We found out tonight at dinner that our hostel is used while we are gone, so we all got to spend a little bit of time (or a lot of time) packing all of our belongings to keep in Martin & Laura’s cottage while we’re away. It was a daunting task, but I’m glad that I was forced to do it. It was a good run-through to see how much space I have to work with… which turned out to be a very small amount.

                We leave for the airport before 10 am tomorrow and will be back to Visthar on December 4th. More to come! Thanks for taking the time to read my ramblings! Happy early Thanksgiving! I’m so thankful to all of you for all of the support you’re sending our way! We’ll see you soon!



Reflections on Theater and Liberation

I have always had a love for theater so when I found out that there was an opportunity to see a show here in India I jumped at the chance. After a long drive, we arrived at the theater. I was surprised to see that it was part of a gated luxury apartment complex. We milled about in the lobby with other expectant audience members who all looked to be a part of the middle to upper class. When the doors opened, we filed into the theater and sat down to enjoy a production of Ms. Meena. I was actually familiar with the general plot line since it was based on a German play called The Visit that I was in during high school. This show took the story and placed it into an Indian context. Essentially Ms. Meena tells the story of a rich film star coming back to her impoverished home village to shoot a film about her life. The villagers hope that she will share her wealth to help rehabilitate the town. She agrees to this but with one condition. They must kill her former lover in revenge for his abandonment. The play examines how power and wealth can lead to corruption. It also addresses themes of gender equality, revenge and forgiveness.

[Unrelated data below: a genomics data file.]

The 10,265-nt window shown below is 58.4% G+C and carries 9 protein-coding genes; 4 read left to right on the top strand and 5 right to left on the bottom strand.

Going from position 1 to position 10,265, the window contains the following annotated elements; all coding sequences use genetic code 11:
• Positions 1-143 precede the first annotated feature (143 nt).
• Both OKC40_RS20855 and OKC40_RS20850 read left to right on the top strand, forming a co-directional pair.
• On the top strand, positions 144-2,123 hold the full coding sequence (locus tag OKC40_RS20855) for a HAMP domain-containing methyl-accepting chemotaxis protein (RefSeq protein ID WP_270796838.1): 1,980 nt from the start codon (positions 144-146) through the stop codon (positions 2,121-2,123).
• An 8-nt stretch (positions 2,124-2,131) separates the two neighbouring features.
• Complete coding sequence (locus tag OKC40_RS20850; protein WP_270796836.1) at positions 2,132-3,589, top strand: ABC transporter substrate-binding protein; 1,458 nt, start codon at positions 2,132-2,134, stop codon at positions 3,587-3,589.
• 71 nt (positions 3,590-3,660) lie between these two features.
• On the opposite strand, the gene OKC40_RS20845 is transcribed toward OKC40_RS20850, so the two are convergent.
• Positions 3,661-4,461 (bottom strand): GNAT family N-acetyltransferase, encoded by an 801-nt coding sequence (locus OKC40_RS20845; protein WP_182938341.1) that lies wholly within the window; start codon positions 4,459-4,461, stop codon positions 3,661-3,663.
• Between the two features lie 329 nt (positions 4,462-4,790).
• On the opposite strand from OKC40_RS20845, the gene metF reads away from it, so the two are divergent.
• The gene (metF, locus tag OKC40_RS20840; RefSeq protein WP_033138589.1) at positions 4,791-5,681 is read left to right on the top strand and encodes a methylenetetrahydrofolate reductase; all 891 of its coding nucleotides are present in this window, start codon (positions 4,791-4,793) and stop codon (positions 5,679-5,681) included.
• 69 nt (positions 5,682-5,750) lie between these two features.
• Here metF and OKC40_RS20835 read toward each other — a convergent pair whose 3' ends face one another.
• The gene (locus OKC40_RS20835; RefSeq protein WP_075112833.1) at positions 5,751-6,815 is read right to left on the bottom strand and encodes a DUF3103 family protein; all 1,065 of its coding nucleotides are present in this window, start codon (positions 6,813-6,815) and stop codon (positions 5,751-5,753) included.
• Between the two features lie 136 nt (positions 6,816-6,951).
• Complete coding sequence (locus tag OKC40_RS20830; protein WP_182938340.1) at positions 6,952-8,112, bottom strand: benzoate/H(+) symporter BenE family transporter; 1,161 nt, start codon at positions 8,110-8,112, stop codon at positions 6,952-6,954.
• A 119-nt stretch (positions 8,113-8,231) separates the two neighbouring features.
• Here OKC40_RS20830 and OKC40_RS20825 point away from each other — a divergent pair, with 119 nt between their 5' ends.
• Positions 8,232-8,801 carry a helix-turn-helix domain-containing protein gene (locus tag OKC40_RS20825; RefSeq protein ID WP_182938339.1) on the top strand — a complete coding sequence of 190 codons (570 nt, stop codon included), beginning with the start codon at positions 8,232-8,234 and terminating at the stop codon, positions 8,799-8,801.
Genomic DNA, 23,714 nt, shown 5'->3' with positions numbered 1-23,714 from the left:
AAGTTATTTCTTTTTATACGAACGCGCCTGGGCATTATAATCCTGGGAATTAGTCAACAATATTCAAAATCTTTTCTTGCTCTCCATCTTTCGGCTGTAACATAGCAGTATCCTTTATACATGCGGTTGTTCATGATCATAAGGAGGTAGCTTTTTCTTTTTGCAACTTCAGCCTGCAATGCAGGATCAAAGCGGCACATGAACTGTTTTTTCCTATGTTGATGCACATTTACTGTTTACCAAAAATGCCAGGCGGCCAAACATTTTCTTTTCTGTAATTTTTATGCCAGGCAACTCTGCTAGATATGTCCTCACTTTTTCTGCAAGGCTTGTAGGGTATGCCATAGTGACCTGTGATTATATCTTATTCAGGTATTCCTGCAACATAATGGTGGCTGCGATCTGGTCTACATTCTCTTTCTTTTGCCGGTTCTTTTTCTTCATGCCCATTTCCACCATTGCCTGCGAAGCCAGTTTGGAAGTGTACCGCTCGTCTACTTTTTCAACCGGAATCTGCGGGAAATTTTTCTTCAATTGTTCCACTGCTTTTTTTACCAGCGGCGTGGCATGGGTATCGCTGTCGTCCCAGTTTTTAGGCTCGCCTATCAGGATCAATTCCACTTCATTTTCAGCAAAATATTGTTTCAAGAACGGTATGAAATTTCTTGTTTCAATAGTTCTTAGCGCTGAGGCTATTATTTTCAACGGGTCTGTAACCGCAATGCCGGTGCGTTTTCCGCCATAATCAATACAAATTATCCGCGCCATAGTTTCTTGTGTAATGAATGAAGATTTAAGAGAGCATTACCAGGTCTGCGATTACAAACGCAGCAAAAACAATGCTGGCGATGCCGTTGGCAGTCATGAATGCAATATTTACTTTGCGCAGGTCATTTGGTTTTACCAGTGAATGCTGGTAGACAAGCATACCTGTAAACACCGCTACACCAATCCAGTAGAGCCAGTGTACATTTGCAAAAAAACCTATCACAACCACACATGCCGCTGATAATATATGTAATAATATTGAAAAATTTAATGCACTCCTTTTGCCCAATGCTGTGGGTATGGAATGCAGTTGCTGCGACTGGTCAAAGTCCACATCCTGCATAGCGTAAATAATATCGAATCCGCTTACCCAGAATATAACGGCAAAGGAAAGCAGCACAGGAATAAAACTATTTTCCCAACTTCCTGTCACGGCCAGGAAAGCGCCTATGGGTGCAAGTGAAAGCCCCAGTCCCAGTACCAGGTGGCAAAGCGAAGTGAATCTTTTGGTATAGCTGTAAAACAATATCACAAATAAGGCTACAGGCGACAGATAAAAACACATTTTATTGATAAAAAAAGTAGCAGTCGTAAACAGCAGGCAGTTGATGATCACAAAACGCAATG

I believe that theater can be a powerful medium to address injustice. Since learning about Sarah Longwe’s framework for levels of empowerment, I am starting to understand how different types of theater can help people progress towards acting as an agent of change, the highest level of empowerment.   

Shows like Ms. Meena can help its audience members achieve concenziation (the third of five steps in reaching full empowerment). In other words, shows that address social justice themes can help us (as the audience) become aware of the existence of these issues. They have the potential to help us recognize the issues we see on stage in our own communities. By choosing the Indian telling of the story instead of the German one, the audience of Ms. Meena was encouraged to make these connections.